Malta’s famed sister Island Gozo is only a short 15 minute ferry ride away from the mainland, but the crossing time seems even shorter thanks to the magnificent views on the approach.
Take in stunning vistas of the islands of Comino, the Mgarr Harbour, and if you’re lucky, the odd dolphin racing the ferry boat. A must see for all those who visit Malta.
But the views don’t end with your arrival. The combination of Gozo’s hilly landscape and well preserved countryside offers visitors ample sightseeing opportunities. Scramble up the arduous yet rewarding path to the Gurdan Lighthouse in Ghasri where you’ll be treated to magnificent land and sea views stretching out miles before your eyes.
Like Malta, Gozo’s colourful history abounds, from the fascinating temples at Ggantija (A Unesco World Heritage Site that predates the Egyptian Pyramids), to the picturesque and well-preserved fortifications of the Citadella in Rabat, Gozo’s bustling capital.
Travellers to Gozo used to Malta’s rather arid landscape, are in for a treat, especially if they happen to visit during the Spring or Winter. The hilly landscape is notably greener and more fertile than its larger counterpart, and thanks to far lower population density, the Island of Gozo is perfect for nature walks, taking trekkers through some challenging and beautiful terrain.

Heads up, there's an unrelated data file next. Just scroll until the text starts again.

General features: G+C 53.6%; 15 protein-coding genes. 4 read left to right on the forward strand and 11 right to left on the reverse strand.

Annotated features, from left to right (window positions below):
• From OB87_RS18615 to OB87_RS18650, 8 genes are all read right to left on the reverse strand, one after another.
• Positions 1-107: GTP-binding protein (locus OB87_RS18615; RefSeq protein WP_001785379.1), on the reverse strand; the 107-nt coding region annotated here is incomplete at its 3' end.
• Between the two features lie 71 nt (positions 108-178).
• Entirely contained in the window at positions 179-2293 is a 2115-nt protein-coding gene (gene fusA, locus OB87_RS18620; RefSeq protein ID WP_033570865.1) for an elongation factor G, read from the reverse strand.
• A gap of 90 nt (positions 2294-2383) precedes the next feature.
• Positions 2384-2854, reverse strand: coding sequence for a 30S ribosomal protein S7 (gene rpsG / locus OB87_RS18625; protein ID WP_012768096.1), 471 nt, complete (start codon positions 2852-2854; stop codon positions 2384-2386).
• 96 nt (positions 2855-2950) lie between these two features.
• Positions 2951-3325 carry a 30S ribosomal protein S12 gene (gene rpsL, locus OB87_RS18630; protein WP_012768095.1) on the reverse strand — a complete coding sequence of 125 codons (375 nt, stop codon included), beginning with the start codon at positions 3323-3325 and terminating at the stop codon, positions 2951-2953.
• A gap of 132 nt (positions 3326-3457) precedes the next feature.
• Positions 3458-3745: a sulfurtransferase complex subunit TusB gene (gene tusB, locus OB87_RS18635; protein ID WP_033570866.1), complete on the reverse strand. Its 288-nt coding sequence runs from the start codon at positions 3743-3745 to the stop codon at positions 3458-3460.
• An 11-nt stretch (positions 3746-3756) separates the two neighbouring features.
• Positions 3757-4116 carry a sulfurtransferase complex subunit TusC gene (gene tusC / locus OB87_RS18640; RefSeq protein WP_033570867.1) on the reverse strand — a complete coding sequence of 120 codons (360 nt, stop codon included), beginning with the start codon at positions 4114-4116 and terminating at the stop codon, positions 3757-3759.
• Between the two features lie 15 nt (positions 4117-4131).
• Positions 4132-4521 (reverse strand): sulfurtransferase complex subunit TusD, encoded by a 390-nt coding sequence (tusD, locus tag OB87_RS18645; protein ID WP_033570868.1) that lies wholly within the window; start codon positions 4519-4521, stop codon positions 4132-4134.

For the hedonists looking to perfect their tans, the beaches on this sun-drenched island abound, and many are quite accessible and easy to reach by public transport. Sun seekers can spend the day hopping from one spectacular beach to another. Most notably, Ramla il-Hamra is a fine sandy beach with crystal clear blue sea. The beach is found at the bottom of an untouched valley in the village of Ghasri.
Gozo is the epitome of a truly Mediterranean destination. Quaint villages with narrow streets, rustic bars and restaurants serving traditional food (try the local specialities Rabbit or Ravioli stuffed with goat’s cheese) and wine, and a vibrant village life, where time seems to slow down to a crawl. Possibly though, the most quintessentially Mediterranean characteristic of all abounds on this little island – Hospitality. Gozitans are quieter, and more understated than their more egregious Maltese cousins, but their warmth and welcome is the stuff of legend.